I always thought of Kaplan as a level-headed conservative, not a Heritage Foundation/NRO neo-con.

To those who criticize the Pax Americana, I am largely with you, and I agree that we wouldn’t be so concerend abut a lot of the world’s hot spots if we didn’t think there were hefty sources of oil under the land or water.

To those who insist we always need an enemy and now it’s China, I am not so convinced. The GOP knows where its bread is buttererd, and that if it vilifies China it threatens an already shaky economy. And we have the perfect villain already, Islamofascism. To point to America as though we are the only one with “enemies” isn’t fair. Every great country has had enemies, real or perceived, China as many as the US.

May 1, 2005 @ 12:05 pm | Comment

MJO, there’s three different categories of deciding whether a country is a superpower such as militarily, politically, and economically. The United States is a superpower in all three categories. The former USSR was a superpower only in militarily terms. Japan and Germany are superpowers economically but not militarily or politically. Actually, Japan and Germany have strong militaries but are unlikely to use them in a hostile fashion in the near future. Given their past, both are political dwarfs given their size and economic influence.

China is a rising power only economically. Despite its military budget, China is actually downsizing their army trying to upgrade the equipment and training to become a modern army. The navy and air force is presently way behind the West technologically and in numbers. I seriously doubt they can ever lead the world politically like the US does presently or Great Britain in the past since we don’t share a common history.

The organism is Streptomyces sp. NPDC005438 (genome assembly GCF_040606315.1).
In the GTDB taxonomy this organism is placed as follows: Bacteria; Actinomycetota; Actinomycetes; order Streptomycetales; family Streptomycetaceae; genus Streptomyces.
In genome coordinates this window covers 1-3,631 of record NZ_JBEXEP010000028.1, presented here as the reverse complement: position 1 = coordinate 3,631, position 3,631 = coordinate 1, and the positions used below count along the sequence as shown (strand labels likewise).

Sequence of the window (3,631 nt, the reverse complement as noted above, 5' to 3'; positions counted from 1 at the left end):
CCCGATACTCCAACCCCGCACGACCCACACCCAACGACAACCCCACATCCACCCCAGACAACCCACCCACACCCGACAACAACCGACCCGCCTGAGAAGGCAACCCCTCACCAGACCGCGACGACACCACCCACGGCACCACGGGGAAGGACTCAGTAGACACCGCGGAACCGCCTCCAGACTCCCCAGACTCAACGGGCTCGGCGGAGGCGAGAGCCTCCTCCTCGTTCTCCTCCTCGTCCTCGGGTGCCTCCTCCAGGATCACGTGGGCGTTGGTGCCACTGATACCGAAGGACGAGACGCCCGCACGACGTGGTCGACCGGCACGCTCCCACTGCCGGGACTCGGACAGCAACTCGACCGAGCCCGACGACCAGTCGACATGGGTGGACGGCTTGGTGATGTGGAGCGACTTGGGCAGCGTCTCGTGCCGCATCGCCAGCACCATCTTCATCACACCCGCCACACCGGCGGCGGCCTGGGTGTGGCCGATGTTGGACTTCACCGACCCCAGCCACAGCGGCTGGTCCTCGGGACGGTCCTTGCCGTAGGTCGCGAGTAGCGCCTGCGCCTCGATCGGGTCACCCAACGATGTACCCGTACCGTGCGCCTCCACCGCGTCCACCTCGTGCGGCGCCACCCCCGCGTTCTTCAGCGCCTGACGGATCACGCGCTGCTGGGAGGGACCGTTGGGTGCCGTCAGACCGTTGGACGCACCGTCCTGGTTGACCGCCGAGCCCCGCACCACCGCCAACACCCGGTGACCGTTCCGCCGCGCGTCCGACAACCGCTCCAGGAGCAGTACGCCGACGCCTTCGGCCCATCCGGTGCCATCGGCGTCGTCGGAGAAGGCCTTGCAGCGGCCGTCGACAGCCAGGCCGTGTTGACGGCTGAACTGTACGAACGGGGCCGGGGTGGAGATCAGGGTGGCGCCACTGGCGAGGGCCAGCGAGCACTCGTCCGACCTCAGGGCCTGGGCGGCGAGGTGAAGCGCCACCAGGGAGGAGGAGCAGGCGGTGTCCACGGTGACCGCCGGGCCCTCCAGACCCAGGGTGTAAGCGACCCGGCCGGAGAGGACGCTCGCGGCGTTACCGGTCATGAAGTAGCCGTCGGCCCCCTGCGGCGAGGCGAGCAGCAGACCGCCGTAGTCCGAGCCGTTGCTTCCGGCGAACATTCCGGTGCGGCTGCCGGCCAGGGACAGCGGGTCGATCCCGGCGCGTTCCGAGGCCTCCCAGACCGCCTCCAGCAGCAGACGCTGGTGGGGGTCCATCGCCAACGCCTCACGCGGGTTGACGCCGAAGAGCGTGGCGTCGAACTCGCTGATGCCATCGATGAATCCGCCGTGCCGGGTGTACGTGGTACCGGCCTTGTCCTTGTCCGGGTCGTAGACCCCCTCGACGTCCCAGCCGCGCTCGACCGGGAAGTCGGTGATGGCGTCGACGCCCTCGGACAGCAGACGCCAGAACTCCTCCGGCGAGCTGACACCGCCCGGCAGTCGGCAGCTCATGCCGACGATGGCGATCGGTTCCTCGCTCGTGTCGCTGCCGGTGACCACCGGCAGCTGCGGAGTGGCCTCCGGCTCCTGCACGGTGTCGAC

Richard, the US always needs an enemy to justify the military budget. When the Bush administration came into power in 2001, it decided to cast China as the next Evil Empire. Most of the ICBMs had their targeting switched from Russia to China. The administration decided to provoke China by launching an aggressive surveillance campaign by having spy planes monitor Chinese military communications just outside China’s territorial waters. The Chinese responded by sending up their own fighters to harass the spy planes in a game of chicken. What nobody expected was the Chinese to actually bring down a spy plane even though it was an accident which led to the spy plane incident in 2001. Shortly afterwards came 9/11 and the administration focus was suddenly switched to Islamic terrorism taking the pressure off China.

China is needed as a potential enemy because most of the new weapons the US military is planning to buy is useless for fighting Islamic terrorists. What use is having stealth destroyers or stealth fighter jets against shadowy targets whose weapons are knives and bombs? Recently the New York Times ran a couple of articles questioning why these new equipment is even necessary. The F-15 Eagle fighter which is the current main fighter is more than a match for any Russian or Chinese fighter. The only reason why it’s necessary to build hundreds of new F-22 Raptor Stealth fighters at $70 million apiece is to provide jobs for the military industry.

May 1, 2005 @ 8:41 pm | Comment